How Identity Theft Makes It Harder To Track Down Child Porn Buyers

from the anybody-paying-attention? dept

Several years ago, British police launched a major child porn investigation based on a list of 7,000 people who made credit-card purchases at an American child porn site. There was only one problem: a good number of those people never made the purchases, and were victims of credit-card fraud. The operation has resulted in 2,300 convictions, but another 2,000 people were investigated before charges were dropped, with many alleging they were the victims of fraud or identity theft -- something police apparently were very reluctant to consider. Claiming to be the victim of credit-card fraud seems like a fairly obvious defense somebody could offer in a case like this, but it's one that could probably be verified fairly easily. We should note that the investigative process appears to have worked here, since the BBC isn't claiming any innocent people were convicted, just that they were investigated. However, what's a bit more interesting to note is that the problem of identity theft undoubtedly made the police's job more difficult and contributed to the overall problem. The motivation for child porn buyers using stolen credit cards wasn't just to avoid paying for the material, it was to avoid detection as well. Cut off the supply of readily available credit-card information, and that task is made more difficult. Furthermore, eliminating the cases of fraud would simplify the investigation by cutting out the amount of time and resources police had to spend by investigating the innocent victims of fraud. While the problem of identity theft continues to grow, it's one that few businesses and authorities take very seriously, but it's one that has far-reaching effects.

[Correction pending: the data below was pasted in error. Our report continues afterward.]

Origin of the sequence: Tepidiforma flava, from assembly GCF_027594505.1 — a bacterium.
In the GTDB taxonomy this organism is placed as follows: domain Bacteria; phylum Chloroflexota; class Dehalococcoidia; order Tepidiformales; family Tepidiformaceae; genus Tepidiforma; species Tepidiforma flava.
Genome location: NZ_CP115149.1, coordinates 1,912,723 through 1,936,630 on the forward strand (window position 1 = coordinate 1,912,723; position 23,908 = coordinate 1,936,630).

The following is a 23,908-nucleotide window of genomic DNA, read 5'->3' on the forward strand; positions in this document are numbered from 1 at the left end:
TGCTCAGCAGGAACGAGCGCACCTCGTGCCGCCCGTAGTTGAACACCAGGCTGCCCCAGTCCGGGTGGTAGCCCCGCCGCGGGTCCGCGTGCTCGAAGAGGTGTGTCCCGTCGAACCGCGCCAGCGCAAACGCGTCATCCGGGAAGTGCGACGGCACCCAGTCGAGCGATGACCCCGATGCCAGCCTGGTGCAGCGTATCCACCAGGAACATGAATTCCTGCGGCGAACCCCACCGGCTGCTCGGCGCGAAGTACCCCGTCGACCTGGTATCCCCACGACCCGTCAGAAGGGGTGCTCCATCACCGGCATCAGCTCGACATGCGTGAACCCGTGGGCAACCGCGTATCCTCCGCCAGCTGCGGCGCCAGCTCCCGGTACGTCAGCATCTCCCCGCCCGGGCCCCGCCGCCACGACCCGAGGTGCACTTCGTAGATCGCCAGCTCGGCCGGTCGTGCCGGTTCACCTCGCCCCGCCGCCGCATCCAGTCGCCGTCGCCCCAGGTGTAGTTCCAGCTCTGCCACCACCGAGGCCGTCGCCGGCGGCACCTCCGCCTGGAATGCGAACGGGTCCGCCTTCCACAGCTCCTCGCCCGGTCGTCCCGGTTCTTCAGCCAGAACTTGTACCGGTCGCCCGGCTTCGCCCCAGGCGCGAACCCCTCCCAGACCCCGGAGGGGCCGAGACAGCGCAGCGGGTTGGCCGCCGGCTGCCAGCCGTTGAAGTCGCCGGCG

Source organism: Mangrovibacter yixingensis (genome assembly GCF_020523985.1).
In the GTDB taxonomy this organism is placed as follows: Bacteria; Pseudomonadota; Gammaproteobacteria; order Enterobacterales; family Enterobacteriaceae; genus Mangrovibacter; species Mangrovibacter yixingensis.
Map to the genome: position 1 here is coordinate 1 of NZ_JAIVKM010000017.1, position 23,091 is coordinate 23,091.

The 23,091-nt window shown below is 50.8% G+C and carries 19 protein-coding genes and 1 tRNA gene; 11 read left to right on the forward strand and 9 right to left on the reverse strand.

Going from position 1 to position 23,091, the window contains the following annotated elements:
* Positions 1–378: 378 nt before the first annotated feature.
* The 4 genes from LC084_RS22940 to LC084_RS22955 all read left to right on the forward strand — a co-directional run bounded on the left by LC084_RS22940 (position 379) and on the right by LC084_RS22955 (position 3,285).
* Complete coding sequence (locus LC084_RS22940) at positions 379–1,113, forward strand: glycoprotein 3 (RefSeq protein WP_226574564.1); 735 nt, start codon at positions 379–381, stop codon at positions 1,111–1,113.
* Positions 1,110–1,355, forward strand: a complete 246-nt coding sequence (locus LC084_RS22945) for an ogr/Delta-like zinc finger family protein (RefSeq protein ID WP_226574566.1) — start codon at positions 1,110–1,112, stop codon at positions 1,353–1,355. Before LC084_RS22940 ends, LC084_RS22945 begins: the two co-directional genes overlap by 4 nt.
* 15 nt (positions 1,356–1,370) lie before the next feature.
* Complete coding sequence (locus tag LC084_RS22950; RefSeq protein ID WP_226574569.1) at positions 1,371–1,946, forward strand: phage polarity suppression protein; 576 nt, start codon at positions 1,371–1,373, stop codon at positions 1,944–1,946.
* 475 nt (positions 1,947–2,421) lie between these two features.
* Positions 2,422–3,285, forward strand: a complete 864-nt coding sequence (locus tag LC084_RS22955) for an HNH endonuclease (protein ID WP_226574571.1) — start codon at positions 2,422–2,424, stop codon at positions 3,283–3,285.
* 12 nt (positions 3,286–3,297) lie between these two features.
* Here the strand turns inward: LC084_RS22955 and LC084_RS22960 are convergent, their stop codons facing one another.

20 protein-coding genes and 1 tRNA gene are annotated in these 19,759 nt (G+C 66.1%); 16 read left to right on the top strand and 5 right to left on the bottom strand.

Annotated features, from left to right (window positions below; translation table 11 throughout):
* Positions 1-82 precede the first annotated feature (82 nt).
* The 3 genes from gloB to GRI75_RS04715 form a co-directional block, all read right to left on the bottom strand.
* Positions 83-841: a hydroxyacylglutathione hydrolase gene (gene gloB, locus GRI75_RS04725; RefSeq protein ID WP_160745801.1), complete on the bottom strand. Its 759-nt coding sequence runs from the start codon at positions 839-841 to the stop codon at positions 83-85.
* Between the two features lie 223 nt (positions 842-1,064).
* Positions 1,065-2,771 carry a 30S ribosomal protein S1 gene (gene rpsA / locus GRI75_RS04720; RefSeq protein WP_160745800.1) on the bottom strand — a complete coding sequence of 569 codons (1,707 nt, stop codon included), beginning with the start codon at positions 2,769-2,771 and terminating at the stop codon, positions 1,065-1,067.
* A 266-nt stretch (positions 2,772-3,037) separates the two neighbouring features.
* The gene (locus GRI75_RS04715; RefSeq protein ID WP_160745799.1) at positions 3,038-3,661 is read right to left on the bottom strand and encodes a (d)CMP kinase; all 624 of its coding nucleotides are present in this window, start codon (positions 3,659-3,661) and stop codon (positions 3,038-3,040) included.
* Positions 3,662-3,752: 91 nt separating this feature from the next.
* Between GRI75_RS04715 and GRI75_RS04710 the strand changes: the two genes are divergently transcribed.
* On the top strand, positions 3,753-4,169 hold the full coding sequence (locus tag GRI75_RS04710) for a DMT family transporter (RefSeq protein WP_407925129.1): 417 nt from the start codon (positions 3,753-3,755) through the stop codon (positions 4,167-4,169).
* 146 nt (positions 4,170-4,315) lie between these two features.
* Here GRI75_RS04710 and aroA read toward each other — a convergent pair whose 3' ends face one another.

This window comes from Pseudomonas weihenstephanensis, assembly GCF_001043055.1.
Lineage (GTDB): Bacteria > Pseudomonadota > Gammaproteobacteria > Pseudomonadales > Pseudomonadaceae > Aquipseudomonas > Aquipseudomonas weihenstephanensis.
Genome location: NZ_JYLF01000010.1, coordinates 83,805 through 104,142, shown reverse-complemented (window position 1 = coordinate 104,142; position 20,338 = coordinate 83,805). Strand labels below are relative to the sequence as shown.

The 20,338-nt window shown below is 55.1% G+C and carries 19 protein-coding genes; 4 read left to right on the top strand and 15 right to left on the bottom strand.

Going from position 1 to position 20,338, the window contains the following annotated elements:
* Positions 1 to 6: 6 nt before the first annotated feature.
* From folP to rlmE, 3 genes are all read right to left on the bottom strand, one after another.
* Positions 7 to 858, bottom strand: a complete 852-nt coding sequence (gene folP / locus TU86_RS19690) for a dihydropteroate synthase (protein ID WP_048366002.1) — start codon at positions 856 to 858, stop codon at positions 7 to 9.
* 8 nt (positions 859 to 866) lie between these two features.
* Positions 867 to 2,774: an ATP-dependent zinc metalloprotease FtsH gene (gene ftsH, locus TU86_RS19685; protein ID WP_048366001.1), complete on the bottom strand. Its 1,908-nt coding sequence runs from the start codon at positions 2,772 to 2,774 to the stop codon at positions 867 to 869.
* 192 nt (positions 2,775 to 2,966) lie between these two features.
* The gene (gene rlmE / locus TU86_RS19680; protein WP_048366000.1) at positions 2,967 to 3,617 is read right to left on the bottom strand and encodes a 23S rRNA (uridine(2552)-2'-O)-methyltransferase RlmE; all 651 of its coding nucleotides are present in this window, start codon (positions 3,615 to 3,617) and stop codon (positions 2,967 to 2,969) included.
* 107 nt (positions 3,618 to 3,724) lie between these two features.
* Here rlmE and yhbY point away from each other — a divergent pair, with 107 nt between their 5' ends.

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  • identicon
    Paul, 10 May 2007 @ 10:29am

    Identity theft makes any sort of tracking of illegal purchases difficult...

    reply to this | link to this | view in chronology ]

  • identicon
    Hyrulio, 10 May 2007 @ 10:33am

    SURELY in this day and age it's better to trace the IP of the origin of the order... Nope, being the British police, lets do it the WRONG way first!